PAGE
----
The insider's guide to the Jerome Fisher Program at the University of Pennsylvania

Making SOUP: Running the First Science Olympiad Tournament at Penn

The Science Olympiad is a competition held at the regional, state, and national level where over 7,000 teams of 15 students compete in 23 events that span a wide range of STEM topics including biology, chemistry, physics, earth science, and engineering. M&T Kai Wang helped bring the first Science Olympiad to Penn this year.

 Like a good number of other M&Ts, Science Olympiad had been a significant part of my life throughout high school. During my time at Penn, I’ve met many students who participated in high school, but didn’t find groups dedicated to giving back to the Science Olympiad community.

Team members hard at work during the competition

Last August, two of my former Science Olympiad teammates and I came together, along with an incoming freshman, to form Science Olympiad at the University of Pennsylvania (which we affectionately called SOUP). Our main goal was to help local Philadelphia students develop a passion for STEM. In addition to our tournament, we would mentor local middle school teams to prepare them for their own competitions.

Since this was the first year Penn has hosted a Science Olympiad, we had to find space and supplies. The meant acquiring funds. As finance director, I had the unique responsibility to “make it rain.” We began fundraising by reaching out to different Penn departments and programs, including the M&T program, and assembled an information packet for sponsors – effectively a business plan with a pitch.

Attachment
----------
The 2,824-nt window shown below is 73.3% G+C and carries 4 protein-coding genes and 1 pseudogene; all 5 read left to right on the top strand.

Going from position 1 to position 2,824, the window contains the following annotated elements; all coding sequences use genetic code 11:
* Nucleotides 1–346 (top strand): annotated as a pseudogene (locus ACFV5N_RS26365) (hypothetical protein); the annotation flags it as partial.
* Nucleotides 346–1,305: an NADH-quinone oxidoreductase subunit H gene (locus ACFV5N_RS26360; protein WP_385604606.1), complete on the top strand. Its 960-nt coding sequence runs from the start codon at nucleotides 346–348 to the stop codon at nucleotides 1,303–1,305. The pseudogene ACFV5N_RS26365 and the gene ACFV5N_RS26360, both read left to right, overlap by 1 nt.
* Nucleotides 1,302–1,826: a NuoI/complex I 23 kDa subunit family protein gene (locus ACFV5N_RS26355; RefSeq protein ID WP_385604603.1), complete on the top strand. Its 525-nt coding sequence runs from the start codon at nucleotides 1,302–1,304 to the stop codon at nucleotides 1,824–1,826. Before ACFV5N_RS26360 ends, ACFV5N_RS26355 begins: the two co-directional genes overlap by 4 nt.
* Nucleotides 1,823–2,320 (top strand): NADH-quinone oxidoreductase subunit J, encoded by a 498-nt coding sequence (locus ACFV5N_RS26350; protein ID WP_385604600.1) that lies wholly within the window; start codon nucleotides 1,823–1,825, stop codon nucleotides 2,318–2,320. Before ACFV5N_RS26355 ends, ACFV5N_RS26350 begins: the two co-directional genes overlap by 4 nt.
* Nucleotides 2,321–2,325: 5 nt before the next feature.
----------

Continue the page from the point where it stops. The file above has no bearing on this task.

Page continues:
M&T Director Gad Allon addressing attendees

M&T Administrative Director January (Wuerth) and Director Gad (Allon) were extremely helpful in providing both financial support and connections within Penn. In addition to the M&T program, we received funding from the physics department, chemistry department, Penn Admissions, Door of Clubs, and First Round Capital, which finally let us cover our roughly $11,000 in costs.

After months of planning and thousands of dollars, we finally held the tournament on February 18th. As early as 6 AM, we saw teams stream in from their buses with balsa wood helicopters, robotic arms, and miniature electric cars, among other less exotic devices and materials.

With more than 600 competitors and 130 staff across 40-50 rooms during nine different time blocks, the possibilities for errors were endless- especially given our inexperience. While slip-ups happened, everyone survived. The amazing aspect of organizing a sizable event is that the frantic atmosphere in the headquarters room went unnoticed by the vast majority of attendees. Most had a memorable and motivating experience. Being data-focused and analytical students, we of course later verified these thoughts with post-mortem surveys.

Proud participants during the awards ceremony

The most memorable moment of the whole event was during the awards ceremony. When we first started the club, we were choosing between UPSO (University of Pennsylvania Science Olympiad) and SOUP as the abbreviation for our club name. In Marketing 101, I learned brand names should pass the four “easy” tests: say, spell, read, remember.  While I hadn’t taken the class before choosing the name, I intuitively pushed for SOUP instead of UPSO. When I saw one of the teams accepting their trophy with soup-eating gestures on stage during the photos, I couldn’t help but smile. Seems like we made the right choice.

Next year, we plan on hosting another tournament and expanding our team mentoring activities. Armed with experience, new data, and new connections, we strive to give back to the teams, coaches, and organizations that have helped bring us so far.

 Kai Wang is a member of the Class of 2018 studying Mechanical Engineering and Applied Mechanics and concentrating in Finance. This summer, he will be interning with the manufacturing finance team at Tesla . Kai appreciates his fellow M&Ts, knowing he can always reach out to anyone for advice or help.

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